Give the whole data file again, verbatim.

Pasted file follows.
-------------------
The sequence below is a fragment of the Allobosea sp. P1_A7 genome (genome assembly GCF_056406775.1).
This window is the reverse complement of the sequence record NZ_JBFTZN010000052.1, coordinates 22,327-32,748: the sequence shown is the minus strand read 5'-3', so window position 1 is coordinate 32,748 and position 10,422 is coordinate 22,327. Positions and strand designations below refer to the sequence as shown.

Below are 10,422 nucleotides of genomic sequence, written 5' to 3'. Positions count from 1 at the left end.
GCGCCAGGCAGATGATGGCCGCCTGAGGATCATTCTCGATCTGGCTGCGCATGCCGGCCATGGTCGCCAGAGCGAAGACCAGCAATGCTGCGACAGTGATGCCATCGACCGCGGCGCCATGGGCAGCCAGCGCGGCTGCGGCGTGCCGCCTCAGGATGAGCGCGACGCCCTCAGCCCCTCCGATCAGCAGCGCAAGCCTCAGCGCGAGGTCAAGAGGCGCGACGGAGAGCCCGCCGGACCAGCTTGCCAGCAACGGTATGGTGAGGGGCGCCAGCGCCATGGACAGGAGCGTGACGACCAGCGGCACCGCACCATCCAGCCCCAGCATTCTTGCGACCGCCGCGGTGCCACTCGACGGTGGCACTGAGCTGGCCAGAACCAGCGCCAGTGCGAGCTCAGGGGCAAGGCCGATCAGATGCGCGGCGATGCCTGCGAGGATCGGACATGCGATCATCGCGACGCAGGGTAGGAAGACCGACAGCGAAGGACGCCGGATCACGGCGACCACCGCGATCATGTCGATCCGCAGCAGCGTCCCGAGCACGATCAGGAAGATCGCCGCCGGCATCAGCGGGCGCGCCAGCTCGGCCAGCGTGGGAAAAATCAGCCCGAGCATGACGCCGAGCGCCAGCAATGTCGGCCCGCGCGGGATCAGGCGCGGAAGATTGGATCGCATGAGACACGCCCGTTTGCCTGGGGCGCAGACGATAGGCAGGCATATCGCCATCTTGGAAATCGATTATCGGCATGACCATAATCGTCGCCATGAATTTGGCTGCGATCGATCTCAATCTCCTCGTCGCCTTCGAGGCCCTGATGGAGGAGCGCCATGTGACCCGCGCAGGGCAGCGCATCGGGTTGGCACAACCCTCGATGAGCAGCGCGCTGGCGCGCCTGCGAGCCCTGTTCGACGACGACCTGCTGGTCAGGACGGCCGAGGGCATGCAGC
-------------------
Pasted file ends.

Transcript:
The sequence below is a fragment of the Allobosea sp. P1_A7 genome (genome assembly GCF_056406775.1).
This window is the reverse complement of the sequence record NZ_JBFTZN010000052.1, coordinates 22,327-32,748: the sequence shown is the minus strand read 5'-3', so window position 1 is coordinate 32,748 and position 10,422 is coordinate 22,327. Positions and strand designations below refer to the sequence as shown.

Below are 10,422 nucleotides of genomic sequence, written 5' to 3'. Positions count from 1 at the left end.
GCGCCAGGCAGATGATGGCCGCCTGAGGATCATTCTCGATCTGGCTGCGCATGCCGGCCATGGTCGCCAGAGCGAAGACCAGCAATGCTGCGACAGTGATGCCATCGACCGCGGCGCCATGGGCAGCCAGCGCGGCTGCGGCGTGCCGCCTCAGGATGAGCGCGACGCCCTCAGCCCCTCCGATCAGCAGCGCAAGCCTCAGCGCGAGGTCAAGAGGCGCGACGGAGAGCCCGCCGGACCAGCTTGCCAGCAACGGTATGGTGAGGGGCGCCAGCGCCATGGACAGGAGCGTGACGACCAGCGGCACCGCACCATCCAGCCCCAGCATTCTTGCGACCGCCGCGGTGCCACTCGACGGTGGCACTGAGCTGGCCAGAACCAGCGCCAGTGCGAGCTCAGGGGCAAGGCCGATCAGATGCGCGGCGATGCCTGCGAGGATCGGACATGCGATCATCGCGACGCAGGGTAGGAAGACCGACAGCGAAGGACGCCGGATCACGGCGACCACCGCGATCATGTCGATCCGCAGCAGCGTCCCGAGCACGATCAGGAAGATCGCCGCCGGCATCAGCGGGCGCGCCAGCTCGGCCAGCGTGGGAAAAATCAGCCCGAGCATGACGCCGAGCGCCAGCAATGTCGGCCCGCGCGGGATCAGGCGCGGAAGATTGGATCGCATGAGACACGCCCGTTTGCCTGGGGCGCAGACGATAGGCAGGCATATCGCCATCTTGGAAATCGATTATCGGCATGACCATAATCGTCGCCATGAATTTGGCTGCGATCGATCTCAATCTCCTCGTCGCCTTCGAGGCCCTGATGGAGGAGCGCCATGTGACCCGCGCAGGGCAGCGCATCGGGTTGGCACAACCCTCGATGAGCAGCGCGCTGGCGCGCCTGCGAGCCCTGTTCGACGACGACCTGCTGGTCAGGACGGCCGAGGGCATGCAGC